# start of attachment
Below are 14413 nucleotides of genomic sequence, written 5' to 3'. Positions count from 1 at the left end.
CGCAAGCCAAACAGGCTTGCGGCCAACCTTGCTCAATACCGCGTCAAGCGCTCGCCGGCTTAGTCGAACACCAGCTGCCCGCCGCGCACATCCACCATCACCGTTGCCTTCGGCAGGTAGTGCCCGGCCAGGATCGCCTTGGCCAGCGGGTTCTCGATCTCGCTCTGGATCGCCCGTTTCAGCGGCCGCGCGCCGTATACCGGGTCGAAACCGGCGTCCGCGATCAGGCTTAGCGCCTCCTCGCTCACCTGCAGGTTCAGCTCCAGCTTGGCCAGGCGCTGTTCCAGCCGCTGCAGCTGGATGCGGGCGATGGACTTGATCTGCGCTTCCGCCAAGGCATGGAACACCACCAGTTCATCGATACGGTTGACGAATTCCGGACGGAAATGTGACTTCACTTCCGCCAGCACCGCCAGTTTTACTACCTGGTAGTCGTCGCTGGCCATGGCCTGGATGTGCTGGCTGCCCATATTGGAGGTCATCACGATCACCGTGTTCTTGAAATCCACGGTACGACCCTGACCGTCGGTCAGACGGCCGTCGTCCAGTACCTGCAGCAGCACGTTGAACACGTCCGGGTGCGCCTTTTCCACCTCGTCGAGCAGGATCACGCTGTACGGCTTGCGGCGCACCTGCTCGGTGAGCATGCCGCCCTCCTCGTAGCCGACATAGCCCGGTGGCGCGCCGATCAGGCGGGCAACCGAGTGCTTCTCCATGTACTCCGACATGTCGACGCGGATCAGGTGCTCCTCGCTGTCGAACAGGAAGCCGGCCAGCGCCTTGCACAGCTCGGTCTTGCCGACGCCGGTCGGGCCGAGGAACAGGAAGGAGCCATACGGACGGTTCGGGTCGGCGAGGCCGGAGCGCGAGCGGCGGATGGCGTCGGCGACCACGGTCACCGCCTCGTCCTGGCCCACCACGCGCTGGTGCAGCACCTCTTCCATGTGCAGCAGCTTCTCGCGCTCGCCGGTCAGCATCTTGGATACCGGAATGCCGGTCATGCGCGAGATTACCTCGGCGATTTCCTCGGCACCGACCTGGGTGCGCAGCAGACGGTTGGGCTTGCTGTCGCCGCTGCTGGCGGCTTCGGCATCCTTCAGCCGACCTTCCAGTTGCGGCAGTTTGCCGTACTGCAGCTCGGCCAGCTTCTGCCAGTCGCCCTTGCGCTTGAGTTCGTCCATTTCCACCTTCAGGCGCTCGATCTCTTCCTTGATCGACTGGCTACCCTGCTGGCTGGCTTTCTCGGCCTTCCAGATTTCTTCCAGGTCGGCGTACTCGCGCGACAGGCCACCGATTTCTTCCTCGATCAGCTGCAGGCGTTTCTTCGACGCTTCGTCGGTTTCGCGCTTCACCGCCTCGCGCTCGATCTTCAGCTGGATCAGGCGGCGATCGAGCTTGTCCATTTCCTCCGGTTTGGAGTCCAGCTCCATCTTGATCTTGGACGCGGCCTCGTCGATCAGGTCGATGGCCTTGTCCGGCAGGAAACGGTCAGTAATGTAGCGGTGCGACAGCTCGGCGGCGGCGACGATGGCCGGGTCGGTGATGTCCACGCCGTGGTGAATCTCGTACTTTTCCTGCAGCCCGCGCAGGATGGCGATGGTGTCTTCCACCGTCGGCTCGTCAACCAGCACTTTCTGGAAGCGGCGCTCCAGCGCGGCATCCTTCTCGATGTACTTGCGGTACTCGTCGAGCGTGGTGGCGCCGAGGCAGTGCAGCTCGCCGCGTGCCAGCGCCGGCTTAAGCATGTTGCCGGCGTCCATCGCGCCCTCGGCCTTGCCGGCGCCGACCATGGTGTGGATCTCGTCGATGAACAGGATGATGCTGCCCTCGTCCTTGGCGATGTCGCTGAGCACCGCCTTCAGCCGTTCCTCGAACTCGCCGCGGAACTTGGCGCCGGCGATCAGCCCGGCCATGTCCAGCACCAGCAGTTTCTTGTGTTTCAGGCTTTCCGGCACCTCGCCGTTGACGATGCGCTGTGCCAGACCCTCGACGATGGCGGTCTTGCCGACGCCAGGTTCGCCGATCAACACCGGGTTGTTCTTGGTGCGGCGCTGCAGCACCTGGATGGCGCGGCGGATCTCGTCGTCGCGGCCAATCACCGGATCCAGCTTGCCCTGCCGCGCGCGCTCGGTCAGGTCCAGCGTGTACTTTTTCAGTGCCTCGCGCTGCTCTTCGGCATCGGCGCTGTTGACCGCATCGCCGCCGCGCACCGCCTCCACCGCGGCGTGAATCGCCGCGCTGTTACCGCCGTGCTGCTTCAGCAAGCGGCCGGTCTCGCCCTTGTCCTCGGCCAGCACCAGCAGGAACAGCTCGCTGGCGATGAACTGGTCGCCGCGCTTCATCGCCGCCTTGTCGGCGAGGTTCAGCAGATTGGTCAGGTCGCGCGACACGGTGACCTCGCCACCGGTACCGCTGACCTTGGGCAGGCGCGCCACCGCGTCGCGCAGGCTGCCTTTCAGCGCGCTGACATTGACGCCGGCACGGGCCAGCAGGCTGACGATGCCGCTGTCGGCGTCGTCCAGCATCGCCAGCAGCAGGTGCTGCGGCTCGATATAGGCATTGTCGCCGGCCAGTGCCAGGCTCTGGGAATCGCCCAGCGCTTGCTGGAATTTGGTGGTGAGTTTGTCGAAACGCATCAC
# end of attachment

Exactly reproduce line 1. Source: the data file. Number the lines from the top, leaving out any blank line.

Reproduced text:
Below are 14413 nucleotides of genomic sequence, written 5' to 3'. Positions count from 1 at the left end.